City of Round Rock files lawsuit against Texas Comptroller for changes to sales tax rules

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Such a rule change would reallocate those local sales tax funds, which the city uses to fund essential city services, to locations in the state where products are delivered. (Claire Ricke / Community Impact Journal)

The town of Round Rock has filed a lawsuit against Texas Comptroller Glenn Hegar for a change in the state’s sales tax procurement rule.

A July 12 press release of the city’s changes to Texas Administrative Code 3.334 “Would Produce Sales Tax Revenue from Online Purchases to Buyer’s Location Instead of Seller’s Place of Business.” .

The rule would come into effect at the start of the city’s next fiscal year, October 1, 2021.

For Round Rock, which Dell Technologies calls home, the change will result in a significant loss in sales tax revenue, the statement said.

The city has been fighting the rule change for 18 months, the statement said, with Mayor Craig Morgan and City Attorney Steve Sheets speaking at a hearing held by the Texas Comptroller in February 2020. Sheets also took speaking at a Texas House Ways meeting. and the Means Committee that month.

“This rule change is bad for the state of Texas, bad for Round Rock and bad for our businesses,” Morgan said in the city’s July 12 news release. “This kind of fundamental change should only be made by our elected leaders to the Texas Legislature, not by the Comptroller. If this rule comes into effect, it will eliminate an economic development tool that was the basis of the “Texas Miracle” championed by former Governor Rick Perry and current Governor Greg Abbott. “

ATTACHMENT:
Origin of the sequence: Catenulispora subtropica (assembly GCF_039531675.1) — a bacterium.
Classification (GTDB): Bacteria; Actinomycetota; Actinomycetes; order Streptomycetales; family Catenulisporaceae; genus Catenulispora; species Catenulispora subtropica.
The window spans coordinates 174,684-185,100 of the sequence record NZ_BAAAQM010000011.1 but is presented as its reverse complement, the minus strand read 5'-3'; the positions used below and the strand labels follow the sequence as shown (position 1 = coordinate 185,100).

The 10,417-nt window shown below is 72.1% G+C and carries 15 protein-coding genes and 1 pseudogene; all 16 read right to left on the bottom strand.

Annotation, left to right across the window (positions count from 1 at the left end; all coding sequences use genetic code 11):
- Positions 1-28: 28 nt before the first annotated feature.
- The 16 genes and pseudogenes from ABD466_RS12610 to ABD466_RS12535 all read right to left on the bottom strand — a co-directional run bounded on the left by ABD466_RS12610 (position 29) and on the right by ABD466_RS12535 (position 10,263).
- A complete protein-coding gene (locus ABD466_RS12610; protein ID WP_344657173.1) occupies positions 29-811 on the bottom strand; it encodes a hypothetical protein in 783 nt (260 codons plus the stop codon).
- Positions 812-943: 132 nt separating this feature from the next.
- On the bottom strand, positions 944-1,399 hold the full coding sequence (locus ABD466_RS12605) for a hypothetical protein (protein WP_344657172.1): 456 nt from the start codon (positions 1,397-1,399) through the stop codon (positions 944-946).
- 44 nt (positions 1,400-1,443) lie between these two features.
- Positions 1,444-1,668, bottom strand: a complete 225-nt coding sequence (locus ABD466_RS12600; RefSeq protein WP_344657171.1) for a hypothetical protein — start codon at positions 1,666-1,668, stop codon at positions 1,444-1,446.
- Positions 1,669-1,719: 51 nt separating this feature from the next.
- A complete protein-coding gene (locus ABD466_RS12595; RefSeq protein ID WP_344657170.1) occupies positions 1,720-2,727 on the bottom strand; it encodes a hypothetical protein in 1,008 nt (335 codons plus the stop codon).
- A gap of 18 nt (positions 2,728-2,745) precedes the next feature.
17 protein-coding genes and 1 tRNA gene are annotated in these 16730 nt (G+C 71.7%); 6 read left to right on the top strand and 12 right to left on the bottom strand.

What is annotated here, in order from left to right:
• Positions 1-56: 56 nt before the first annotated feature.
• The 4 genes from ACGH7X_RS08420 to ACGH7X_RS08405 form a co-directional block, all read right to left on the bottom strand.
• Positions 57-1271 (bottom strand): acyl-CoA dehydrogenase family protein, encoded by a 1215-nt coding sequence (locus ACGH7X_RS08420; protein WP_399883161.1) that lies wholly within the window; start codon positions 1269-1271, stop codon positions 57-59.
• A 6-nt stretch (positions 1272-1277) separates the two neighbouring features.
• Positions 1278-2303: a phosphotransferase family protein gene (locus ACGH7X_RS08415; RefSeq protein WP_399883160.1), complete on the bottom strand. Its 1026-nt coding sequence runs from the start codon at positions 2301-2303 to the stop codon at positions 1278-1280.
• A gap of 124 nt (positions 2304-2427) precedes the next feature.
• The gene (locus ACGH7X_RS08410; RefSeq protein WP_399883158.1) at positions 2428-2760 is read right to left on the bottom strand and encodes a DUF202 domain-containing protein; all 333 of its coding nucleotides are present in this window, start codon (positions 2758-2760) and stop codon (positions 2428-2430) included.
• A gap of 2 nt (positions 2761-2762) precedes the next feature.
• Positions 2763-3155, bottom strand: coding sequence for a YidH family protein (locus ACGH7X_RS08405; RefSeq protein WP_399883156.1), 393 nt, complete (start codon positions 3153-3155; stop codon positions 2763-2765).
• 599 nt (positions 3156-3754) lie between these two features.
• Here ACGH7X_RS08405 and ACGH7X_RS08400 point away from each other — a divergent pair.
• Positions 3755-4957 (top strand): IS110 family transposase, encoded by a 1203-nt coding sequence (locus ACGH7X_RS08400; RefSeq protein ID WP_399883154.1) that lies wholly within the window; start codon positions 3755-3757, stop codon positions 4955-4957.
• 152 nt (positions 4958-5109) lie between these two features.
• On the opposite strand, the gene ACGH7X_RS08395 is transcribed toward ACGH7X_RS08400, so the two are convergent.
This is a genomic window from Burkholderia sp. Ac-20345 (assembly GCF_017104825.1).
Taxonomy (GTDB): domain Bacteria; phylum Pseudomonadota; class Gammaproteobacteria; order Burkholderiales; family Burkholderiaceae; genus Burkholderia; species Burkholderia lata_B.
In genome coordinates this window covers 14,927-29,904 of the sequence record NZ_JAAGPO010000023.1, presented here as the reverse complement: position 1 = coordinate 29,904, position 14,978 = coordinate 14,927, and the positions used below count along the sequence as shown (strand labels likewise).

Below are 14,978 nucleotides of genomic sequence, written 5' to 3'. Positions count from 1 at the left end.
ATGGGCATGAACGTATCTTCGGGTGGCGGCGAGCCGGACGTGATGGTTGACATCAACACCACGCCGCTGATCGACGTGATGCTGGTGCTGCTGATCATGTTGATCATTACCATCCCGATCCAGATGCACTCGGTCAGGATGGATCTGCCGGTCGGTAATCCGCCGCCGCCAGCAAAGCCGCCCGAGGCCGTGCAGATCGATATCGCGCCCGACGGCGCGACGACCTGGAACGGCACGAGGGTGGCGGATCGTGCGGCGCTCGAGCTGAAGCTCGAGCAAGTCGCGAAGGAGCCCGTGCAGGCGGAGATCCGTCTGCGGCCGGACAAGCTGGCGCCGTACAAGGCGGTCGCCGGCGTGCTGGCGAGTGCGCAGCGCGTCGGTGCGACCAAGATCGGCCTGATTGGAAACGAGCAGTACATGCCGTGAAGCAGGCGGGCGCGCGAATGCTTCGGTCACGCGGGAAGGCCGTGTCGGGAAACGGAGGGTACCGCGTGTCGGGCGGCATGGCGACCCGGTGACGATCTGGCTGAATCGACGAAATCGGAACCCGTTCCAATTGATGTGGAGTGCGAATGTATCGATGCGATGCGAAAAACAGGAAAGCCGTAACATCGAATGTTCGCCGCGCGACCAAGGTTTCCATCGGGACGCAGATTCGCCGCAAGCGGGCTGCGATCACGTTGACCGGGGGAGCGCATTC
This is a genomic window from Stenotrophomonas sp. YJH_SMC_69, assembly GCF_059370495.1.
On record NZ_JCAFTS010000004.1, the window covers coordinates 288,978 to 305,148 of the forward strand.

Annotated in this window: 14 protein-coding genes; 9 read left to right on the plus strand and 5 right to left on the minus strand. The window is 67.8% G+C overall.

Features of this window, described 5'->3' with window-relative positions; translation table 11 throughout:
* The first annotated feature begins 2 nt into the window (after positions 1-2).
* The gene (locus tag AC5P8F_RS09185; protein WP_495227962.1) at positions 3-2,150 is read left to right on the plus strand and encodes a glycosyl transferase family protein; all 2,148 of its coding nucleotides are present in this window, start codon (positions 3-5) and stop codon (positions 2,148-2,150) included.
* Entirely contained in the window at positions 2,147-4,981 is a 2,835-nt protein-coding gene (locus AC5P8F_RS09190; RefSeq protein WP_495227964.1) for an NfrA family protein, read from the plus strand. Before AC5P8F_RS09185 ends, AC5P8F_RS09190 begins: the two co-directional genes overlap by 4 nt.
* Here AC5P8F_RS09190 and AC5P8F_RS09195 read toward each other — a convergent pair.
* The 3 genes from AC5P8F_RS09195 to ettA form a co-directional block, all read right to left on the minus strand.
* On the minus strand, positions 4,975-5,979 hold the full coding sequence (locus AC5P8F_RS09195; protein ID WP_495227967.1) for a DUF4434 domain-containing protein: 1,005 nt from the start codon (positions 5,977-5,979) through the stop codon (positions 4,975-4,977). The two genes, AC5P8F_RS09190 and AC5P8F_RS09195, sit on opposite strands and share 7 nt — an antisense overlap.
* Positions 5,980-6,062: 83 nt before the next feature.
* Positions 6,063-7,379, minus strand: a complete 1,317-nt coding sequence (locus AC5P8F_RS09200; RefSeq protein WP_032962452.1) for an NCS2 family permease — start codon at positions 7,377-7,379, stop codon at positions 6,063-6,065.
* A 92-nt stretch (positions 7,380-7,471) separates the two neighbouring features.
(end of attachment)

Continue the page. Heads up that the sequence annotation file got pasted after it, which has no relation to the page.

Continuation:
Community impact journal previously reported that the city’s budget is capped at 20% of Dell sales tax, which means the budget can only rely on the company’s sales tax to represent 20% of the total budgeted revenue of the city. city ​​in a given fiscal year. Sales tax represents 43% of the City’s planned budget for the 2020-2021 fiscal year.

Such a rule change would reallocate local sales tax revenue – which the city uses to pay for essential city services – to locations in the state where products are delivered, the statement said.

In February 2020, Community impact reported that the loss of sales tax could cost Round Rock $ 20 million in revenue per year.

At the July 8 Round Rock City Council meeting, officials voted to amend an engagement letter with the Bourland law firm, which represents the city in the lawsuit, to allow 300 $ 000 be spent on litigation. This is an increase from the previously established $ 150,000.

Sheets told the meeting that the increase was necessary if the case was to go through the court system all the way to the Texas Supreme Court.

Community impact journal will update this developing story as more details become known.

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